• trainees can support pupils with a range of special educational needs

• trainees can assess and support pupil progress effectively

• trainees can differentiate effectively to respond to individual and collective pupil strengths and needs

Q1 b) Placements and models of school based training - How do the best ITT providers and schools ensure that trainees gain the right experience in school placements and school based training, to equip them to become outstanding teachers?

You may wish to think about how ITT providers and schools choose and design placement and school based training experiences and how these are quality assured.



Q1 c) Partnership models – what are the characteristics of effective ITT partnerships?

You may want to consider how effective ITT partnerships are built to play to the strengths of the different organisations involved (e.g. schools and universities), including:

• how expertise is identified and shared

• how programmes are developed and whether there is scope for innovation

• how models ensure that trainees can develop and apply knowledge and skills in an ongoing and developmental way

Q1 d) Mentoring – What elements create really effective mentoring?

You may wish to think about how mentors can be best trained, supported and developed and how mentoring programmes and mentoring practice can be quality assured.

3.3 Transparency of ITT provision

Q2 If you are a trainee or interested in applying for an ITT programme, please consider the questions below:

Q2 a) What information do trainees look for when choosing ITT courses?

Q2 b) What information should trainees look for when choosing ITT courses?

Q2 c) Is that information available or easy to access?

Q2 d) Where is the ideal place for information to be accessible?

Q2 e) What are the most useful ways in which information should be presented?



Q3 If you are representing a School Direct school that is either looking to, or has identified an accredited ITT provider, please consider the questions below:

Q3 a) What information do schools look for when seeking an accredited ITT provider?

Q3 b) What information should schools look for when seeking an accredited ITT provider?

Q3 c) Is that information available or easy to access?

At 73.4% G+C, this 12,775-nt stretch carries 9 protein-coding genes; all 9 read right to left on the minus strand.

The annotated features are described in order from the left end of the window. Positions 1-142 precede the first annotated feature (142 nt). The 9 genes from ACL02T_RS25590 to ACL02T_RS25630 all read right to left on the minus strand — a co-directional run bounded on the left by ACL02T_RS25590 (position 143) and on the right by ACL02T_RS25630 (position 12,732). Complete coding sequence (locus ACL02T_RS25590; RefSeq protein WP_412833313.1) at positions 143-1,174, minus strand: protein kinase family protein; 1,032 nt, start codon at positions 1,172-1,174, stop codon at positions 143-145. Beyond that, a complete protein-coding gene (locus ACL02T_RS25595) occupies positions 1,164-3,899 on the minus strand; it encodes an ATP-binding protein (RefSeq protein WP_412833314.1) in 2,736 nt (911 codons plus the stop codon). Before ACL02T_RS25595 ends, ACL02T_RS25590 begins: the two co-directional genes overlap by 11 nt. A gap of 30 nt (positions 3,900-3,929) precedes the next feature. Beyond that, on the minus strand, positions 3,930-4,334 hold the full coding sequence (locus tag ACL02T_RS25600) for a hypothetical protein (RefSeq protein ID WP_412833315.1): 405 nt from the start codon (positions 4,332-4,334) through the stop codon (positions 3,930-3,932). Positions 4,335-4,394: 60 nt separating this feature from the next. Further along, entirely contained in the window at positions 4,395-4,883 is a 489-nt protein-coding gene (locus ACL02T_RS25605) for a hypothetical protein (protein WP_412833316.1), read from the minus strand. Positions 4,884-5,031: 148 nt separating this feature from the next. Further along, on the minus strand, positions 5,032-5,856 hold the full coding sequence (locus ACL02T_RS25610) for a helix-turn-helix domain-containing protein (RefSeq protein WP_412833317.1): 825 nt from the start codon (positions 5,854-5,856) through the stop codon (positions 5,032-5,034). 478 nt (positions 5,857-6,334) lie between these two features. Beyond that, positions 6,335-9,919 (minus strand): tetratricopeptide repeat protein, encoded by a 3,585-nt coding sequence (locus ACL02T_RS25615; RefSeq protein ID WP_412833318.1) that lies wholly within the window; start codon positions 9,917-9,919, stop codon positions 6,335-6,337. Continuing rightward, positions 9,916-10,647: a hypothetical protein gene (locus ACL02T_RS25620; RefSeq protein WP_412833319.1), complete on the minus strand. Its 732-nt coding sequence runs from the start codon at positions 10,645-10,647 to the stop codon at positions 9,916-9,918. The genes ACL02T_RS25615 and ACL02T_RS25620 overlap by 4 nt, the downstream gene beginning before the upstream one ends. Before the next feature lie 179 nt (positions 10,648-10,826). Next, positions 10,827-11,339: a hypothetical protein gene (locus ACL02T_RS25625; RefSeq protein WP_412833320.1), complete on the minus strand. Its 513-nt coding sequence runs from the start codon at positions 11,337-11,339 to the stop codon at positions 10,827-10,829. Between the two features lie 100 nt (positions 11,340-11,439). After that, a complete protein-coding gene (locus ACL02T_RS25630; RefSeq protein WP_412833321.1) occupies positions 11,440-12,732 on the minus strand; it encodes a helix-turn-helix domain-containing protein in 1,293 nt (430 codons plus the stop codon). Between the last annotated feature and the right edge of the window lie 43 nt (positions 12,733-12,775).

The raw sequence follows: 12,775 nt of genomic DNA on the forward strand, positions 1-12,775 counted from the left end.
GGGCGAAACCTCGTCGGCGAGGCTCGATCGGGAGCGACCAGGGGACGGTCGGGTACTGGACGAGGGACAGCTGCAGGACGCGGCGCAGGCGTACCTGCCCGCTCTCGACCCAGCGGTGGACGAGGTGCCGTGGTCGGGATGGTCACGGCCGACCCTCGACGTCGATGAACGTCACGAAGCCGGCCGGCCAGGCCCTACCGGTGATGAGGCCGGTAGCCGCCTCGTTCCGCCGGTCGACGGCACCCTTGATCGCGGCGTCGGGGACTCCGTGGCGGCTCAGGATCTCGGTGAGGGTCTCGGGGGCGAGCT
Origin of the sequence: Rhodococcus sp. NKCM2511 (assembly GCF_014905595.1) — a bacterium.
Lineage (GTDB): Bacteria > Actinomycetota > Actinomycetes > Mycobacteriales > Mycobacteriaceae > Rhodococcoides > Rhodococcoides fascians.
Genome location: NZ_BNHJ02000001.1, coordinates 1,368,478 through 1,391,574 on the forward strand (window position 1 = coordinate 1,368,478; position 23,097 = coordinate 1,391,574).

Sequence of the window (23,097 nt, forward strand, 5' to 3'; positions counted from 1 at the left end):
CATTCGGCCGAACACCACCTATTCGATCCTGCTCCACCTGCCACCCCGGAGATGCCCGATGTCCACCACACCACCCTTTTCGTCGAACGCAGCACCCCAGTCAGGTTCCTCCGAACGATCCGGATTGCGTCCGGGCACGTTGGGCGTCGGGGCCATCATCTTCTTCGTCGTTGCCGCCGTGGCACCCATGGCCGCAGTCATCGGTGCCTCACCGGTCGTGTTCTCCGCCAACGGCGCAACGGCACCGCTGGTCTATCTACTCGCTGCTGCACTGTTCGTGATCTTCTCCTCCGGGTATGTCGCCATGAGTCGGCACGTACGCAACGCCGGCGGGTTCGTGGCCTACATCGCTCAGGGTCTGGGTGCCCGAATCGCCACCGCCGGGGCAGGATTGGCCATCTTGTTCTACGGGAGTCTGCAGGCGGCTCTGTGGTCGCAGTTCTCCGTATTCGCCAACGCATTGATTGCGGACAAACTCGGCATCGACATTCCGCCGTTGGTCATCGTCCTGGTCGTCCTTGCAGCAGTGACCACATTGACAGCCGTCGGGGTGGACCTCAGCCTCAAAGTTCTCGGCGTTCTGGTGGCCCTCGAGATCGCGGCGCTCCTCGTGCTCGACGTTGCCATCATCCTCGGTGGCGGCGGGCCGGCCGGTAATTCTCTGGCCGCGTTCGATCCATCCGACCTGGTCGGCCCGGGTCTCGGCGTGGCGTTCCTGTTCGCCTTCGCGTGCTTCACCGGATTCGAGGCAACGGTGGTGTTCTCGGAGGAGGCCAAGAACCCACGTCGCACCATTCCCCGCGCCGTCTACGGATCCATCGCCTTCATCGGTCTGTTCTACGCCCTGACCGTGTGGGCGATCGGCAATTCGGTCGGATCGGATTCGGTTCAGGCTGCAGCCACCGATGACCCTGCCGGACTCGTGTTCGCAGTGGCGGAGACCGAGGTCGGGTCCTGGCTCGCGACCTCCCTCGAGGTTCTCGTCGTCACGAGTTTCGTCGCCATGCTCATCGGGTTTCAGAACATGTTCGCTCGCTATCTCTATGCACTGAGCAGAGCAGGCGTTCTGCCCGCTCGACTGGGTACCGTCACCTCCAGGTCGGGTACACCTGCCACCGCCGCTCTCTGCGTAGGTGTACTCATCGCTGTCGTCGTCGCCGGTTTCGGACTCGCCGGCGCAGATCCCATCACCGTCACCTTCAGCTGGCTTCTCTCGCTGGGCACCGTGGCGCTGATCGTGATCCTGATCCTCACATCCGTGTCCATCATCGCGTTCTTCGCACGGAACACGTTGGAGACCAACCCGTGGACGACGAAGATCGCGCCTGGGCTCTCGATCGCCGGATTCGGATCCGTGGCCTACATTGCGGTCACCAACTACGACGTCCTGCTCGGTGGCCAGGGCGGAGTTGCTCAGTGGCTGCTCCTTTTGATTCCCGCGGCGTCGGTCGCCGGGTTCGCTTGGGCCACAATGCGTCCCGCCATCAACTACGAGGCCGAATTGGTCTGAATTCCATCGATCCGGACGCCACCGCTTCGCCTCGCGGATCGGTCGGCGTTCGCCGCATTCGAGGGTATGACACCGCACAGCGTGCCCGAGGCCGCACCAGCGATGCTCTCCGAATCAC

Q3 d) Where is the ideal place for information to be accessible?

Q3 e) What are the most useful ways in which information should be presented?

Q4 If you are representing a school that is not offering School Direct, please consider the questions below:

Q4 a) Would more transparent information about ITT courses be helpful to you? Why?

Q4 b) What information would you look for?

Q4 c) Where is the ideal place for the information to be accessible?

Q4 d) What are the most useful ways in which information should be presented?

Q5 If you have already completed an ITT programme, please answer the following questions:

Q5 a) How did you decide on the course you took?

Q5 b) Was there any other information you would have found useful before deciding on the course?

Q5 c) Where did you look for information and did you seek any careers advice?

Q5 d) Where is the ideal place for this information to be accessible?



3.4 Any other information - submission of supporting information.

The evidence base on effective ITT – Through this call for evidence, the review group wishes to draw on evidence from a wide range of sources on effective models of ITT. What important studies should the review group consider in reaching their conclusions? We are particularly interested in evidence about the content of ITT as well as how ITT should be structured and delivered. You may wish to consider international evidence about ITT.

These could include written summaries or existing published research, though the evidence of positive impact must be clear. In responding to this call, please focus on the questions highlighted above. We welcome responses from any person or organisation with an interest in these matters. Please make it clear in your response whether you are responding as an individual or on behalf of a group or organisation.

Please list the supporting documentation you are submitting and note the question it is relevant to.



4 How to respond 4.1 Consultation responses can be completed online

at: https://www.education.gov.uk/consultations/

by emailing: carterreview.evidence@education.gsi.gov.uk

or by downloading a response form which should be completed and sent to:

Servet Bicer Department for Education 2nd floor Great Smith Street SW1P 3BT

5 Additional Copies 5.1 Additional copies are available electronically and can be downloaded from the

Gov.UK website.

6 Plans for making results public

The evidence submitted through this call for evidence will be used to inform the work of the review and will report to the Secretary of State, Nicky Morgan by the end of the calendar year. This will form part of the evidence base gathered from wider consultation activity which has been taking place since June and will continue throughout the review process.